story & photos
by Maren Schober
Two days before Haitian Hope Day, I talk with Beverly Goulet, director, Human Services, Norwich. “A Day of Hope is being planned for Saturday, January 23rd,” she tells me. “We are going to set aside a day where we come together with the Haitian community and listen to them, really listen to them. We don’t want to try and tell them what they should do; we want them to tell us what they need and how Norwich can help them.”
There are about 4,000 Haitians living in Norwich who are distressed, as they try to communicate with their relatives in Haiti, following the devastating earthquake of January 12th.
Haitian Hope Day was hosted by the Norwich Free Academy in the Slater Auditorium and many volunteers showed up to help. Joe Apicelli, along with 11 other volunteers from the Waterford American Red Cross, were on hand to greet the Haitian families and to give them some important new information.
“We want the Haitian community to know about the Family Links website. It is aimed at enabling people in Haiti to register names of relatives they are trying to connect with. Both those searching for people and people in the disaster area will be able to enter information and search for their loved ones on this site: www.icrc.org/familylinks,” shares Joe. Throughout the day, Haitians were shown exactly how to do this on a computer that was set up for this purpose.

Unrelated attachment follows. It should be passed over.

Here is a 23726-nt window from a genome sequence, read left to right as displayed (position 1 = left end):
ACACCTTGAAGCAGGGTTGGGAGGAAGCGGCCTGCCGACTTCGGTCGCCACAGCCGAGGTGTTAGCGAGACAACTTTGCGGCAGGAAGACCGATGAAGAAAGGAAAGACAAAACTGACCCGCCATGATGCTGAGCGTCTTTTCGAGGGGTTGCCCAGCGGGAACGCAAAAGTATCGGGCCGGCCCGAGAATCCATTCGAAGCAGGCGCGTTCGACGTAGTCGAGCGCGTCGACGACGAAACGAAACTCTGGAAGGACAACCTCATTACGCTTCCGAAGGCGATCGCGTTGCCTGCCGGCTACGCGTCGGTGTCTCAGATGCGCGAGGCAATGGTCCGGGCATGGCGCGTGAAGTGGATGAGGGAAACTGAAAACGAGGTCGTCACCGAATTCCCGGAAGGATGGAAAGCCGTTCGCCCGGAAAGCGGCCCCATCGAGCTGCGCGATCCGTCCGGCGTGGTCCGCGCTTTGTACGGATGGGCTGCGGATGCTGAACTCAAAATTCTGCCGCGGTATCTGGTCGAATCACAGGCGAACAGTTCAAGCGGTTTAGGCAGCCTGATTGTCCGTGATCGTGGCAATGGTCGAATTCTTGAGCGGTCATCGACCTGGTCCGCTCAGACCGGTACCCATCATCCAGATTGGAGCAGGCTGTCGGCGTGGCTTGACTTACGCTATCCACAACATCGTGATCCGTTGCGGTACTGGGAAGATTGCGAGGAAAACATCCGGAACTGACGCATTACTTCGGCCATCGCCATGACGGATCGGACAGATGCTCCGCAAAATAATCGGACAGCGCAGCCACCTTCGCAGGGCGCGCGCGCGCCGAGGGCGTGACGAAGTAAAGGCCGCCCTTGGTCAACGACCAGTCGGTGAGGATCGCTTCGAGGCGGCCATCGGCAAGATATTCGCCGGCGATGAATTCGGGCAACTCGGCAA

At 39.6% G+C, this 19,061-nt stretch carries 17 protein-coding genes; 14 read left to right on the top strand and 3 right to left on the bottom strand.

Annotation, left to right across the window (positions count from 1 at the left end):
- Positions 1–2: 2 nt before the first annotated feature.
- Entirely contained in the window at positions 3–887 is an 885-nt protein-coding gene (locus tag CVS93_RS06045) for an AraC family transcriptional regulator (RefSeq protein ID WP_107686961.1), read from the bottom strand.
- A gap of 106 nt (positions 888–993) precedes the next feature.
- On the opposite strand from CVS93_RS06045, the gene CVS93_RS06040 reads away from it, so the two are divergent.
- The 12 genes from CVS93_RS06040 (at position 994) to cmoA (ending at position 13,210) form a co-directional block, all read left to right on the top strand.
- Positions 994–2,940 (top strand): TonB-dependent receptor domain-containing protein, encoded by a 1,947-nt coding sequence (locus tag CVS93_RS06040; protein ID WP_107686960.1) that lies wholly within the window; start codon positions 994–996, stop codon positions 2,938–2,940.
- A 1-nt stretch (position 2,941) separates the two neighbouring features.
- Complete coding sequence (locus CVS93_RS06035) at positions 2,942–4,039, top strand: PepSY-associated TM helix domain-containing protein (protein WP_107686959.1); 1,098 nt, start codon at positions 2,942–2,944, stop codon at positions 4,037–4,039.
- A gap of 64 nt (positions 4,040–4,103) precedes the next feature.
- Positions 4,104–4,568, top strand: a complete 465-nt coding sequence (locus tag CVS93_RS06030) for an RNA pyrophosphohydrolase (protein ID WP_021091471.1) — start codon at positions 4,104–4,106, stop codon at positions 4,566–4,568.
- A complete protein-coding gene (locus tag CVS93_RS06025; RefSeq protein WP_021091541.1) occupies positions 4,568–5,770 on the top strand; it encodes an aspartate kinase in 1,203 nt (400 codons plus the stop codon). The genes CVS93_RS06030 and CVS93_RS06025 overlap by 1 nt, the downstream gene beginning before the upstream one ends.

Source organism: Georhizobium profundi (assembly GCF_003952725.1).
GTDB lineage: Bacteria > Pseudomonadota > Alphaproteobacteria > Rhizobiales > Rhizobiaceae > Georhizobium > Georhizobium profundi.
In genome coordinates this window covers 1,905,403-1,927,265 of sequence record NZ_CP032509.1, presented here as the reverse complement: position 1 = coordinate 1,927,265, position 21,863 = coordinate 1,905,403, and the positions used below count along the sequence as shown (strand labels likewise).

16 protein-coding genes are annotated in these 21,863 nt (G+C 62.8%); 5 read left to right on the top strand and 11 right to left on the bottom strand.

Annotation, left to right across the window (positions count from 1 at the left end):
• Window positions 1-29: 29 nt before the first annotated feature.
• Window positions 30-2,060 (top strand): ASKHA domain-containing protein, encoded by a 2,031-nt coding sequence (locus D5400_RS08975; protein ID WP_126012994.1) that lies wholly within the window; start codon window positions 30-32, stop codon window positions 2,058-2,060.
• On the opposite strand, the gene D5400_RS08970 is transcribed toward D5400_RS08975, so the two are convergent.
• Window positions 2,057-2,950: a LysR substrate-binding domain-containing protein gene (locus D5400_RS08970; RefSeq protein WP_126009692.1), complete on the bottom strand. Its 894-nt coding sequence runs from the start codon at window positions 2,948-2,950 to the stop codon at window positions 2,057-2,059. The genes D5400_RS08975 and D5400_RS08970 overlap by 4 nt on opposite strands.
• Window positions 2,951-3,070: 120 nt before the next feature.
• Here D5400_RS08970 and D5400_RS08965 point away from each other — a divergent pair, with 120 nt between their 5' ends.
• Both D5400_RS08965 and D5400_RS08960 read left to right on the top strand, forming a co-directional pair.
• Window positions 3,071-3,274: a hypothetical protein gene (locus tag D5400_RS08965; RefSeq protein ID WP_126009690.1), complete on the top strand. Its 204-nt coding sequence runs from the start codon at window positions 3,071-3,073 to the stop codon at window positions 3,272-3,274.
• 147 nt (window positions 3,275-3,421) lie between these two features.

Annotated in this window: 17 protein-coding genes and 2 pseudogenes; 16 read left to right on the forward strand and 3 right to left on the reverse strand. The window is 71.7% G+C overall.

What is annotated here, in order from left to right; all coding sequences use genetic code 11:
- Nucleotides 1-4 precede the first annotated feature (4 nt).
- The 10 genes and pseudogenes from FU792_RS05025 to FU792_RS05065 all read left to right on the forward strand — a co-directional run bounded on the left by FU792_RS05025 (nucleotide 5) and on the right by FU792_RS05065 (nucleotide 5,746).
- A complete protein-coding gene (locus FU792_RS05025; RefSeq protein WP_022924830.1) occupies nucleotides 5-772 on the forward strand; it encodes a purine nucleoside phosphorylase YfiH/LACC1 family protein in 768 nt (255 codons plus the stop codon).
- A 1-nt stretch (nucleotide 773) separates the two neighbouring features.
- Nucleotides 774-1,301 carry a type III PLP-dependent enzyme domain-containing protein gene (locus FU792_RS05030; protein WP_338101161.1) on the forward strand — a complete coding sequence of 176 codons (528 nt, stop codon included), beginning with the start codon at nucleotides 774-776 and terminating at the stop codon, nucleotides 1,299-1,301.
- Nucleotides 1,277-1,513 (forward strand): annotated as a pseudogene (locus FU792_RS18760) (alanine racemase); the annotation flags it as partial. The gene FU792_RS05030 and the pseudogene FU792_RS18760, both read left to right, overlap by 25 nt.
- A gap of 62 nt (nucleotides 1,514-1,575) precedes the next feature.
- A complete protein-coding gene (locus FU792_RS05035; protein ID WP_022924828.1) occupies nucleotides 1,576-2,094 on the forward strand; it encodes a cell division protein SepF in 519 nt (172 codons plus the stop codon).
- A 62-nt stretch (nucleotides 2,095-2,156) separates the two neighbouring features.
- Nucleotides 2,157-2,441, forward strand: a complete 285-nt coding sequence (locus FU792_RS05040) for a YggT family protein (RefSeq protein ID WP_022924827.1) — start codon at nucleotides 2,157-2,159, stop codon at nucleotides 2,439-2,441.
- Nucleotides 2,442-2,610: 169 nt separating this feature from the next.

NFA students sat at tables and accepted donations for the cause. At the end of the day it was announced that about $4,000 was collected, all of which is sent to the Red Cross working in Haiti!
Christian Haitian leaders, along with school and city officials, shared the podium on stage, conveying their hope and support. “The family is the central piece of Haitian culture,” Dr. Mark Cohen, Superintendent, NFA tells us. “We feel a strong connection with all Haitian family members. Haiti will be stronger because of this.”
Next at the podium was Pastor Olivio, First Haitian Baptist Church of Norwich. “I thank all Americans for letting us live here. If we were not living here, we would probably all be dead!” he stated emphatically referring to the earthquake. He also added “Please help us to reconstruct in Haiti.”
City Mayor Peter Nystrom was so moved he struggled to find the words. “Long lines of Haitians are pouring out of Port-au-Prince carrying their dead loved ones with them so they don’t lose them. Just imagine what that is like,” he remarked.
Leo Butler, Director of Diversity, NFA, reflected, “The day after the earthquake Haitian students filled my office and we prayed and cried together.” He exclaimed that “Two days after the earthquake not one Haitian student missed their exams!”
Words of love, support and unity were spoken and we were all encouraged. After the speeches various groups performed on stage including, Haitian Singers, Rose City Barbershop Chorus, America’s Best Defense Martial Arts, Artists in Motion, Bullybuster’s Rhythm Circle, Sarah Bouzon,Guitar, NFA Gospel Choir and Dance Team.
I met and talked with Haitian families who said that all their relatives are surviving and they are very happy about that. The day ended with renewed hope and cheer. Important connections were made and spirits were lifted. We will long remember this day of unity.